A new study finds that frogs, toads, salamanders and other amphibians in the U.S. are dying off so quickly that they could disappear from half of their habitats in the next 20 years. For some of the more endangered species, they could lose half of their habitats in as little as six years. The nine-year study, published on May 22 in PLoS One by scientists from the U.S. Geological Survey (USGS), examined population trends for 48 species at 34 sites across the country.
The researchers found that on average amphibian populations were shrinking a surprising 3.7 percent per year. “Even though these declines seem small on the surface, they are not,” lead author Michael Adams, a USGS ecologist, said in a prepared release. “Small numbers build up to dramatic declines with time. We knew there was a big problem with amphibians, but these numbers are both surprising and of significant concern.”
Worse yet, the scientists found that species currently classified as “endangered,” “vulnerable” or “near threatened” on the IUCN Red List of Threatened Species were declining much faster, at an average of 11.6 percent. Species listed as “least concern” on the Red List were declining at a slightly slower-than-average rate of just 2.7 percent.
The researchers did not look at specific causes of death — although past experience tells us amphibians suffer from habitat loss, climate change, pollution, invasive species and the deadly chytrid fungus. But they did discover that populations dwindled throughout the country, even in national parks and wildlife refuges that are supposedly protected for conservation purposes. “The declines of amphibians in these protected areas are particularly worrisome because they suggest that some stressors — such as diseases, contaminants and drought — transcend landscapes,” Adams said. “The fact that amphibian declines are occurring in our most protected areas adds weight to the hypothesis that this is a global phenomenon with implications for managers of all kinds of landscapes, even protected ones.”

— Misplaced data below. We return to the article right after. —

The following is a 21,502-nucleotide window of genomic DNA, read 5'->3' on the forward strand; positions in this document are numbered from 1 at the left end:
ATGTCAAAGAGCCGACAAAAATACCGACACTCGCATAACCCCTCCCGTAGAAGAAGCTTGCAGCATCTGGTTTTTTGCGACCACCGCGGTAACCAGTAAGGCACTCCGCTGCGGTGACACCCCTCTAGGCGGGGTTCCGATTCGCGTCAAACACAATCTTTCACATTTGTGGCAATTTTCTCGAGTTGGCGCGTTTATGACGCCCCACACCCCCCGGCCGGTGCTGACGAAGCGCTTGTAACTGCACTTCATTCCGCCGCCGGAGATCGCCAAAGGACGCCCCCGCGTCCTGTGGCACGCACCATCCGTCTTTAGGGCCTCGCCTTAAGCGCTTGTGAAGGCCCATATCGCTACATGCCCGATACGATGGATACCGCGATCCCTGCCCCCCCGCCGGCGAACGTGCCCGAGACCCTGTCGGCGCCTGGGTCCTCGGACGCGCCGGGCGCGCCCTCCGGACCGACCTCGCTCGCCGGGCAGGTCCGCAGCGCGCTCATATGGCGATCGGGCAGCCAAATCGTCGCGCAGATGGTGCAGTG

An FAQ published in conjunction with the study explains why the drop in amphibian species matters: “[Amphibians] control pests, inspire new medicines, feed other animals and help make ecosystems work. They are inherently valued by people of all ages — watching tadpoles and listening to frog calls are some of the most accessible interactions we have with the natural world.”
The study was conducted under the auspices of the USGS Amphibian Research and Monitoring Initiative, which was established by congressional mandate in 2000 to monitor, research and conserve the country’s amphibian populations.